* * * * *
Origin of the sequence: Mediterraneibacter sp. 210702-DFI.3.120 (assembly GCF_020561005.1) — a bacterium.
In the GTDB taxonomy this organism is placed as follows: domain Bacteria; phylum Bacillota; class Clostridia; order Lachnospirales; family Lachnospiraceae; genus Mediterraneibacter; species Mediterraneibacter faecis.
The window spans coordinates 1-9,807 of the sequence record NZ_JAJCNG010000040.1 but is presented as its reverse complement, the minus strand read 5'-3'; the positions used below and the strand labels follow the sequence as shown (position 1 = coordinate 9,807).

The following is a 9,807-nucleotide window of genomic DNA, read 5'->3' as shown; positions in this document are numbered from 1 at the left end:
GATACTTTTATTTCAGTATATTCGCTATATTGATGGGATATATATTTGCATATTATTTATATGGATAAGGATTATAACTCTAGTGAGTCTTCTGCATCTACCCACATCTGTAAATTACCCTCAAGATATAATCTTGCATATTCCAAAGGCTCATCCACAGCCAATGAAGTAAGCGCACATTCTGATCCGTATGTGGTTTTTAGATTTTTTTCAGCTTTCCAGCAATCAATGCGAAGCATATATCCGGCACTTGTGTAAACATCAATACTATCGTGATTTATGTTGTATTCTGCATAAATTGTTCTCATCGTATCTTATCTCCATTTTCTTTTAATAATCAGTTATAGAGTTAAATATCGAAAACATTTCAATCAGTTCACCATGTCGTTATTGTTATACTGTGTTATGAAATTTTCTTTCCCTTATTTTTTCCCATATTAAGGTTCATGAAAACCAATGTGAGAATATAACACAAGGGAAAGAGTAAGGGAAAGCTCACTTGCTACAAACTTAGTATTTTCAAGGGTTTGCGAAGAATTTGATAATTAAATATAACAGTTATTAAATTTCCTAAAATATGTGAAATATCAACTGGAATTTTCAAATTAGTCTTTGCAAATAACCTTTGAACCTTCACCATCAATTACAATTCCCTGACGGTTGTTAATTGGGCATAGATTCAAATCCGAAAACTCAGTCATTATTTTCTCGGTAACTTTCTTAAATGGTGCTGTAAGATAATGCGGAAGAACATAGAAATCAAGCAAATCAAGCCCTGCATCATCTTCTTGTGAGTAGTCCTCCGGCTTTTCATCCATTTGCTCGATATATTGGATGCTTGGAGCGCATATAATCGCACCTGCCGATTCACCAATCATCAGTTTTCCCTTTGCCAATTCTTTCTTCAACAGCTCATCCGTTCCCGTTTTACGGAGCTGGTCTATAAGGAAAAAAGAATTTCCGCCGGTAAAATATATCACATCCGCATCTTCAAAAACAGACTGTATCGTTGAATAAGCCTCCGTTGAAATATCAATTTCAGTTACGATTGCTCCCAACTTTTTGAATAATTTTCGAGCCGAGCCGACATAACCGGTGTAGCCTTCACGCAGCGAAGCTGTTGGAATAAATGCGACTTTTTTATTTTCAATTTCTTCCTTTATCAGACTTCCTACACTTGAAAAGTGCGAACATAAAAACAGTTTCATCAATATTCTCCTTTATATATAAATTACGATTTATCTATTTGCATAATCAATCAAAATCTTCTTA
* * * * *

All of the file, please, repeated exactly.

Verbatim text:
Origin of the sequence: Mediterraneibacter sp. 210702-DFI.3.120 (assembly GCF_020561005.1) — a bacterium.
In the GTDB taxonomy this organism is placed as follows: domain Bacteria; phylum Bacillota; class Clostridia; order Lachnospirales; family Lachnospiraceae; genus Mediterraneibacter; species Mediterraneibacter faecis.
The window spans coordinates 1-9,807 of the sequence record NZ_JAJCNG010000040.1 but is presented as its reverse complement, the minus strand read 5'-3'; the positions used below and the strand labels follow the sequence as shown (position 1 = coordinate 9,807).

The following is a 9,807-nucleotide window of genomic DNA, read 5'->3' as shown; positions in this document are numbered from 1 at the left end:
GATACTTTTATTTCAGTATATTCGCTATATTGATGGGATATATATTTGCATATTATTTATATGGATAAGGATTATAACTCTAGTGAGTCTTCTGCATCTACCCACATCTGTAAATTACCCTCAAGATATAATCTTGCATATTCCAAAGGCTCATCCACAGCCAATGAAGTAAGCGCACATTCTGATCCGTATGTGGTTTTTAGATTTTTTTCAGCTTTCCAGCAATCAATGCGAAGCATATATCCGGCACTTGTGTAAACATCAATACTATCGTGATTTATGTTGTATTCTGCATAAATTGTTCTCATCGTATCTTATCTCCATTTTCTTTTAATAATCAGTTATAGAGTTAAATATCGAAAACATTTCAATCAGTTCACCATGTCGTTATTGTTATACTGTGTTATGAAATTTTCTTTCCCTTATTTTTTCCCATATTAAGGTTCATGAAAACCAATGTGAGAATATAACACAAGGGAAAGAGTAAGGGAAAGCTCACTTGCTACAAACTTAGTATTTTCAAGGGTTTGCGAAGAATTTGATAATTAAATATAACAGTTATTAAATTTCCTAAAATATGTGAAATATCAACTGGAATTTTCAAATTAGTCTTTGCAAATAACCTTTGAACCTTCACCATCAATTACAATTCCCTGACGGTTGTTAATTGGGCATAGATTCAAATCCGAAAACTCAGTCATTATTTTCTCGGTAACTTTCTTAAATGGTGCTGTAAGATAATGCGGAAGAACATAGAAATCAAGCAAATCAAGCCCTGCATCATCTTCTTGTGAGTAGTCCTCCGGCTTTTCATCCATTTGCTCGATATATTGGATGCTTGGAGCGCATATAATCGCACCTGCCGATTCACCAATCATCAGTTTTCCCTTTGCCAATTCTTTCTTCAACAGCTCATCCGTTCCCGTTTTACGGAGCTGGTCTATAAGGAAAAAAGAATTTCCGCCGGTAAAATATATCACATCCGCATCTTCAAAAACAGACTGTATCGTTGAATAAGCCTCCGTTGAAATATCAATTTCAGTTACGATTGCTCCCAACTTTTTGAATAATTTTCGAGCCGAGCCGACATAACCGGTGTAGCCTTCACGCAGCGAAGCTGTTGGAATAAATGCGACTTTTTTATTTTCAATTTCTTCCTTTATCAGACTTCCTACACTTGAAAAGTGCGAACATAAAAACAGTTTCATCAATATTCTCCTTTATATATAAATTACGATTTATCTATTTGCATAATCAATCAAAATCTTCTTA